We are moving to a smaller place. One where a tiger fork would be an encumbrance. I’ll keep it to the last day then we will both be free.
I rescued a woman the other day. She wandered pushing her bicycle on the path where others jogged and pedaled robustly by. She was sure she would be all-right when I asked, just a bit of nausea and the wind was blowing so hard. There was a breeze I agreed, and walked my bike along the path with her- just until she felt better.
I could stop someone – call 911, but she insisted was just a bit dizzy, nothing serious. I understand about ER’s – how about I call your doctor. She had a doctor, she just couldn’t recall his name. She was sure her house was nearby – somehow the street name was just beyond reach. We got her home, and she let me call 911 and watch the fire-truck roll up lights flashing with the ambulance right behind. As I rode my bike home in those last rays of sun that are harbingers of darkness I though of how fragile we are.
I thought of rugby as I pedaled through the dusk. Only teammates can hide your weakness. When you’ve hit your opposite time and time again until it hurts you just to drive your shoulder into him and in spite of it he runs through you – you depend upon teammates to bring him down. Or when you’re vulnerable, defenseless waiting for the high kick to settle into your arms as two or three tacklers charge down upon you, the first hit you take, or the fifth or sixth. Eventually, without a teammate to cover or support the eyes will wander, the arms flinch just before the blow strikes, leaving the ball bouncing freely, possession lost. Pushed to our limits, we break.
Sometimes I think it would be good to be a machine.
YARS – yet another rugby story
The silence of rugby always intrigued me. In games only the captain could address the referee without incurring a penalty. Save your breath for running my teammates advised. They challenged us to play like the Welsh National Team – silently, even the captain only addressing the referee in a whisper. It didn’t make sense to trash talk ( an outlandish idea back then ) since everyone was only one tackle away from being unprotected at the bottom of a pile.
So we talked, but it was always of strategy, or “with you”, “on your left.”
For our last rugby match in England, five games in ten days with no snap left in our legs, we were a step slow. Our opponent was tough, they had seen us beat their two local rivals and they came out hard. Just a few minutes into the match their fullback sucker punched me in the jaw when I ran by, the lone referee looking away.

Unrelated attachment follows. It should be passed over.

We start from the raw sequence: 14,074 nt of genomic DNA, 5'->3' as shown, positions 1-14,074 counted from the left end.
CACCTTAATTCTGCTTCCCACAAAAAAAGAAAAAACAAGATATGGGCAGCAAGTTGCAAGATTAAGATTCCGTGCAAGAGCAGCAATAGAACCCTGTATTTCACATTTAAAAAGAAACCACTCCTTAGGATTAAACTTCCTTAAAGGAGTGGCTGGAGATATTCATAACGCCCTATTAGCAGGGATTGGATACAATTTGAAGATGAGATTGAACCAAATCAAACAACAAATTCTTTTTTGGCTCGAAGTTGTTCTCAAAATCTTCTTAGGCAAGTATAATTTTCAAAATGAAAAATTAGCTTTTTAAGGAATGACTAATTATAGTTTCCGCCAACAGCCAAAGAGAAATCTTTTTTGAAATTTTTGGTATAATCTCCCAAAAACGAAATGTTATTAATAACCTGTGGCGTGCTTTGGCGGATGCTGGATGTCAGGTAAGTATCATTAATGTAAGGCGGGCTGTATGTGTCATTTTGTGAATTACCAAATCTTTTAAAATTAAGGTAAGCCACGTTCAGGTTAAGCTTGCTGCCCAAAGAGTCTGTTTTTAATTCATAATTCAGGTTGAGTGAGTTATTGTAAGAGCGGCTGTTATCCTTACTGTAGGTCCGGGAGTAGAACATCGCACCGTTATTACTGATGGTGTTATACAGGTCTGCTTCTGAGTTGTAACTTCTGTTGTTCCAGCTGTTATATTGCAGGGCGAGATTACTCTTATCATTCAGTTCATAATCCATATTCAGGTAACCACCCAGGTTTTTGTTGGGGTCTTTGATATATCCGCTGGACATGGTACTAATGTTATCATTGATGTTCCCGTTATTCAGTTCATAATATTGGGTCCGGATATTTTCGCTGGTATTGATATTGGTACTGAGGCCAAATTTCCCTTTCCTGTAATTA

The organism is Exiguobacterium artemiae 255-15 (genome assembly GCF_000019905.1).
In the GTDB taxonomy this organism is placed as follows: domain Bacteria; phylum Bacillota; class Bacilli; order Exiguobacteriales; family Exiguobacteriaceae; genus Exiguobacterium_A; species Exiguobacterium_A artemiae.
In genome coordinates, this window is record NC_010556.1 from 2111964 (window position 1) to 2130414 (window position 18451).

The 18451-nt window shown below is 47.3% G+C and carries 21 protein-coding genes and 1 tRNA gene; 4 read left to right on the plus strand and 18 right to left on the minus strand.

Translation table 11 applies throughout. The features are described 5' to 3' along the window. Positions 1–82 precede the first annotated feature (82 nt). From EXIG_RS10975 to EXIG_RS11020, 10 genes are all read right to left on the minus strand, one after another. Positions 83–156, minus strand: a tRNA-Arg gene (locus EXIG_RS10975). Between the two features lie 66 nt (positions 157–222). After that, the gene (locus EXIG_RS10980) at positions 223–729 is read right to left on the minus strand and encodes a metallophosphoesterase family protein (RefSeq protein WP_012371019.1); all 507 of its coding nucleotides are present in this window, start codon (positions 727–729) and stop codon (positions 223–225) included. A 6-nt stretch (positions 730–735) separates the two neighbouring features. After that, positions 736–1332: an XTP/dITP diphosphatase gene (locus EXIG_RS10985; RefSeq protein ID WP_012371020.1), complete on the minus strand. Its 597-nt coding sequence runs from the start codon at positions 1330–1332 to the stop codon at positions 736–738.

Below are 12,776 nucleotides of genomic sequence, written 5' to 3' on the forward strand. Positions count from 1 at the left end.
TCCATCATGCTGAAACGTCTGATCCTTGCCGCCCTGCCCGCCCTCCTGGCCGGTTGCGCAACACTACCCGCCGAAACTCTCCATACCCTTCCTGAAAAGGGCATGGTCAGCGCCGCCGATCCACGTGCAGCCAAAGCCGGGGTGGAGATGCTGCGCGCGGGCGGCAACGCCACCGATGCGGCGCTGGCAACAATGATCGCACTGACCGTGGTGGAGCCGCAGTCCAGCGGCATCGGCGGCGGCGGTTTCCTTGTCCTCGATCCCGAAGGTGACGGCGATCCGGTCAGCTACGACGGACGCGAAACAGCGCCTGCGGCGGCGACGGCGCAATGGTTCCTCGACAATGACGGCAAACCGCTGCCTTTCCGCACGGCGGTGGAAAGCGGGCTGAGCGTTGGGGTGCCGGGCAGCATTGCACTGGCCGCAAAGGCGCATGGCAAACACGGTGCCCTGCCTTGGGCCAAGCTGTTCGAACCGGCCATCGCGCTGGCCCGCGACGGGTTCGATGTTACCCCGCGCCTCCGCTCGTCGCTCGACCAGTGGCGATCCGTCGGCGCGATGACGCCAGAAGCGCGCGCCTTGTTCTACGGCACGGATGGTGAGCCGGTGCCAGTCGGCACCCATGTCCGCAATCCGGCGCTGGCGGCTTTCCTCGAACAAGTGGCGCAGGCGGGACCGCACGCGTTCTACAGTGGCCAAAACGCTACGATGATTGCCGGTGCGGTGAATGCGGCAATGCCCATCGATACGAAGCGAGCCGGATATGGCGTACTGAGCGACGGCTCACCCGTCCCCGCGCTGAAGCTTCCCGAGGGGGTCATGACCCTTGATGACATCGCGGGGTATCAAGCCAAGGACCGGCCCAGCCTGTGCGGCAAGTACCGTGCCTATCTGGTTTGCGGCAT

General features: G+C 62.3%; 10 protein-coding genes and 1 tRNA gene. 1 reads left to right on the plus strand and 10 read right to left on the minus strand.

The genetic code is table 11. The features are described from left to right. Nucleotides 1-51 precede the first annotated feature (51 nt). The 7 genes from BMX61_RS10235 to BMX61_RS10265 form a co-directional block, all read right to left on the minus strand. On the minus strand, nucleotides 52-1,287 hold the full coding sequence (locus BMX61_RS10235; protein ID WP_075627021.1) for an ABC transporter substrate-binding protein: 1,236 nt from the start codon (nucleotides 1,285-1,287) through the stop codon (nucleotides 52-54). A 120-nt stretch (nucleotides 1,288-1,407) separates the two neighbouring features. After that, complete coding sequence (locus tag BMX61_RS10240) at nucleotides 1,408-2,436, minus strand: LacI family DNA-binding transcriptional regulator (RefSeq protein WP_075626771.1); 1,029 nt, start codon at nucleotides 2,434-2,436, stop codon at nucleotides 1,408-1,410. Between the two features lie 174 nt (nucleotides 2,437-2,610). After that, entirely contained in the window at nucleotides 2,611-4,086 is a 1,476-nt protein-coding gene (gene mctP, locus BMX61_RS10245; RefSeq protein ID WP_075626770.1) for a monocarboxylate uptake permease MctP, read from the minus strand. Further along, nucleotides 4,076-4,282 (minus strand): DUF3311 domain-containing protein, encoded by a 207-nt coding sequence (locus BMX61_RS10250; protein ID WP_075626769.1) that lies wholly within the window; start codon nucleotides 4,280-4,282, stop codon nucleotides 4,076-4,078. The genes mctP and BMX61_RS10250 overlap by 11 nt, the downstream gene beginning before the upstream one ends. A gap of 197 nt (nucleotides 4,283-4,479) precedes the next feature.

I gingerly made it over to the sidelines where the doctor ( who had bet heavily on us ) popped it back in, patted me on the butt and said cheerily “Now get back in there and keep tackling!”
Our legs were heavy, they were fierce tacklers, and I was pissed. “Bruce – kick up and unders, we’ll get it.” Pauly, built like a five-foot-eight inch incredible hulk, and hulk like impervious to pain nodded. Time and time again Bruce kicked the ball forty yards high and twenty yards down the middle of the field where only their fullback could field it with Pauly and I racing down. To let it drop meant we picked it up at speed, to catch it was to let one or both of us drive him into the turf.
If I hit him with my shoulder as hard as I could and drove him earthward, Pauly’s hits smashed him. Still he was brave and took the beating and they held the lead with just moments remaining. Once more Bruce lofted a high arching kick, the brown Gilbert ball floating against the September sky as Pauly and I sprinted toward their fullback who stood waiting, one eye on us, one on the gently descending ball.
Maybe it was the sun, but the ball floated down, bounced off the fullback’s chest and Pauly scooped it up in stride and stormed over the goal with the winning score.
Through the whole match, their fullback and I never exchanged a single word.
The Moral: Sometimes words are unnecessary
YARS – yet another rugby story
I crashed my bike the other day. Maybe at nearly sixty it’s time to stop jumping curbs at high speed. I scraped my leg up a bit, washed it at Mcdonald’s then rode over to Target and bought some hydrogen peroxide and poured a couple doses over the cuts. The feeling one gets when they pour the hydrogen peroxide into an open cut is a tax. My family calls it stupid-tax, the price we pay for doing something dumb. Still after the taxes were paid, my friend and I rode forty miles at the lovely Indiana Dunes Park.